Future Tense

Twitter’s Trump Fact Check Won’t Solve Much, but at Least It’s Something

We’ve gotten so used to being thwarted that we’ve resorted to doing nothing at all.

Donald Trump getting cursed out by a Twitter bird.
Photo illustration by Slate. Photo by Doug Mills/Pool/Getty Images.

On Monday and Tuesday, President Donald Trump attempted to redirect headlines about the nearly 100,000 Americans who have lost their lives to COVID-19 by retweeting grotesque slurs about prominent female leaders and redoubling his scurrilous claims that TV host Joe Scarborough was somehow responsible for the death of a former aide, Lori Klausutis. The claim is a lie. But his fans lapped it up as the rest of the country and much of the world looked on in horror. This is not even political behavior—it’s psychotic behavior. It has now been called out by even a few Republican lawmakers, including Illinois Rep. Adam Kinzinger, who begged Trump on Sunday to “Just stop. Stop spreading it, stop creating paranoia. It will destroy us.” We all looked on in wonder to see what would happen next.

On Tuesday, the New York Times’ Kara Swisher published part of a letter that Klausutis’ widower, Timothy Klausutis, sent last week to Twitter CEO Jack Dorsey, imploring him to “intervene in this instance because the president of the United States has taken something that does not belong to him—the memory of my dead wife—and perverted it for perceived political gain.” Swisher speculated that Twitter would likely do something in response. Its first efforts, to merely apologize, were reasonably pathetic, making it clear Dorsey would have to actually do something. We all gaped and imagined what it might be.

In a Rose Garden appearance Tuesday morning at which the president repeated the slander about Scarborough, a reporter asked Trump whether he had seen Klausutis’ letter to Dorsey. Instead of accepting that the family had been savaged by his cruelty, the president opted to further enroll them in it, insisting, “I’m sure that, ultimately, they want to get to the bottom of it, and it’s a very serious situation,” adding, “As you know, there’s no statute of limitations. So, it would be a very good, very good thing to do.” We all waited in stunned apprehension to see what Twitter would do in response.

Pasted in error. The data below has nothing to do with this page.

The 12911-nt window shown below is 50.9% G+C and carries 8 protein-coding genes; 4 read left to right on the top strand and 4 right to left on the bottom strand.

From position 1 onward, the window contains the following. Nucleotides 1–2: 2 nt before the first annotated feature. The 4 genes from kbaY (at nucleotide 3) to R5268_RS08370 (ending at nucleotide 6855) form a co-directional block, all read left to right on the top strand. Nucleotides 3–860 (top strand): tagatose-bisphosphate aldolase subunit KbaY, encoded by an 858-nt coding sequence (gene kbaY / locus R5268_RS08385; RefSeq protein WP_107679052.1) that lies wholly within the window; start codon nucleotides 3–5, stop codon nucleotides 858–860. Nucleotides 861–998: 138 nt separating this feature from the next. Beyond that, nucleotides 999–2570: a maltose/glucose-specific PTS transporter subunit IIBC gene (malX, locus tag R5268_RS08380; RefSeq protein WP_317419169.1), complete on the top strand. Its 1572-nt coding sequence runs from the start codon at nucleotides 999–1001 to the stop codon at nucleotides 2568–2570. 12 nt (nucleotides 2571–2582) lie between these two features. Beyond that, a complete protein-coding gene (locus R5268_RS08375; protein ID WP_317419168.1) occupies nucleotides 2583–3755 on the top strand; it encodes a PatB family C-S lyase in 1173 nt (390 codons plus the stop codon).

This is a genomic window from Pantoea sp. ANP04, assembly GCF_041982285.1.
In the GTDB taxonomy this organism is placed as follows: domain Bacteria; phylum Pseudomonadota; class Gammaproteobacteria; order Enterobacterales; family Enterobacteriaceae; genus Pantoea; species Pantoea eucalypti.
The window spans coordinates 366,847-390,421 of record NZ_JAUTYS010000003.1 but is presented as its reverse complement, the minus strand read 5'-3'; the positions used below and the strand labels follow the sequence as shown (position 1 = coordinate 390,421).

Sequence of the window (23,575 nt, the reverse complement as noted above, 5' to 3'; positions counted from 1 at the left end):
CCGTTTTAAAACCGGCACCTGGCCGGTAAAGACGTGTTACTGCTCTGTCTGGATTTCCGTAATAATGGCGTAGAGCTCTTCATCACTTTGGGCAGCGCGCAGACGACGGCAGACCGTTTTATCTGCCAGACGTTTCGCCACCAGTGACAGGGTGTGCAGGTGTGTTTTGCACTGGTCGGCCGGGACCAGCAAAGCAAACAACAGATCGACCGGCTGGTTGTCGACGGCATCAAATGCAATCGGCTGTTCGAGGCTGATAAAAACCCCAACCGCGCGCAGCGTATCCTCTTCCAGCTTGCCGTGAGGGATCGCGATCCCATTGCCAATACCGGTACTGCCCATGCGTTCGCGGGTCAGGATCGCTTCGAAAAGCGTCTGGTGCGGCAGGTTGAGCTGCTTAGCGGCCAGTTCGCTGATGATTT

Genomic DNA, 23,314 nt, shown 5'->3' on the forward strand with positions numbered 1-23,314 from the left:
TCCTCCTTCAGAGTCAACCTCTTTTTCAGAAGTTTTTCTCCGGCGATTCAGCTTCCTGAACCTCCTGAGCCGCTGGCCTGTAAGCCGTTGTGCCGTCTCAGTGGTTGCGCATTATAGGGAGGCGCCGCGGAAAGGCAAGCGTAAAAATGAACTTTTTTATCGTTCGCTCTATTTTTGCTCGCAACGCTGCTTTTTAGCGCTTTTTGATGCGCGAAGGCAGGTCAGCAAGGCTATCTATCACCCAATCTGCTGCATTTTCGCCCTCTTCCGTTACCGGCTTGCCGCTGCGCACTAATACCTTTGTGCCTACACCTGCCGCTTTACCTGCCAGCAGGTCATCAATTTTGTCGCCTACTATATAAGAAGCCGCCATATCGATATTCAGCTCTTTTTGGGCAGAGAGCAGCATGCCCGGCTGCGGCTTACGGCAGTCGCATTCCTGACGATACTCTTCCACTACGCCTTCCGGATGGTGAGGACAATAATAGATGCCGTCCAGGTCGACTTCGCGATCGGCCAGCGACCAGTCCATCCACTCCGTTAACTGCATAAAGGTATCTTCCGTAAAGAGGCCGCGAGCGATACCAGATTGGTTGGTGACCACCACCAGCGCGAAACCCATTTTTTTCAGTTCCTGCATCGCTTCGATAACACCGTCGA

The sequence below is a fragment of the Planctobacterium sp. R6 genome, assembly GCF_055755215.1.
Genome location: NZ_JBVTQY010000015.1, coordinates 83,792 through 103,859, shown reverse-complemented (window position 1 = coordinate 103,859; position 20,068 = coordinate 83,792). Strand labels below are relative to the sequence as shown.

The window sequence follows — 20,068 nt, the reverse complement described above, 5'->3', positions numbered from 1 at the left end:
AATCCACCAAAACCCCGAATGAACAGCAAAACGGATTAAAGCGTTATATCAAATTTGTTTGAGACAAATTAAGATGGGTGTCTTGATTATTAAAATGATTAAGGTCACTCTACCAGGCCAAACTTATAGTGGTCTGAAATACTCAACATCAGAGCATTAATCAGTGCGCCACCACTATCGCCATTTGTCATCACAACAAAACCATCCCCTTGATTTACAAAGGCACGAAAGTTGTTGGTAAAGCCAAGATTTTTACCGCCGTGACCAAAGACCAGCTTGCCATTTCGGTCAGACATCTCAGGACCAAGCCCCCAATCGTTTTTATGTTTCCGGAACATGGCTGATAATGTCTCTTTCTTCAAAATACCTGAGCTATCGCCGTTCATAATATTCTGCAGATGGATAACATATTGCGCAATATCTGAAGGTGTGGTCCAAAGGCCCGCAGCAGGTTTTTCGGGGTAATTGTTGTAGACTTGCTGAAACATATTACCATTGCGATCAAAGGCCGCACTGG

On Tuesday night, Twitter took the unprecedented step of attaching warning labels accompanied by links to fact checks to two of the president’s false tweets. The tweets in question asserted that vote-by-mail programs were the equivalent of sweeping electoral fraud, which they are not. Nothing of the sort has been done before, and it is clear that this was tantamount to a declaration of war by the social media company on the relentless stream of made-up and debunked claims Trump continuously posts on the platform. The response was predictable: Everyone sat around on tenterhooks wondering how Trump would respond to being fact-checked. Would he freak out? Would he threaten a lawsuit? Would he send Bill Barr and the Department of Justice to make unsubstantiated threats? The public vibe Tuesday evening was akin to either a mass of hushed spectators at a Trump/Dorsey match at Wimbledon, or the children of an extremely abusive parent awaiting a violent explosion.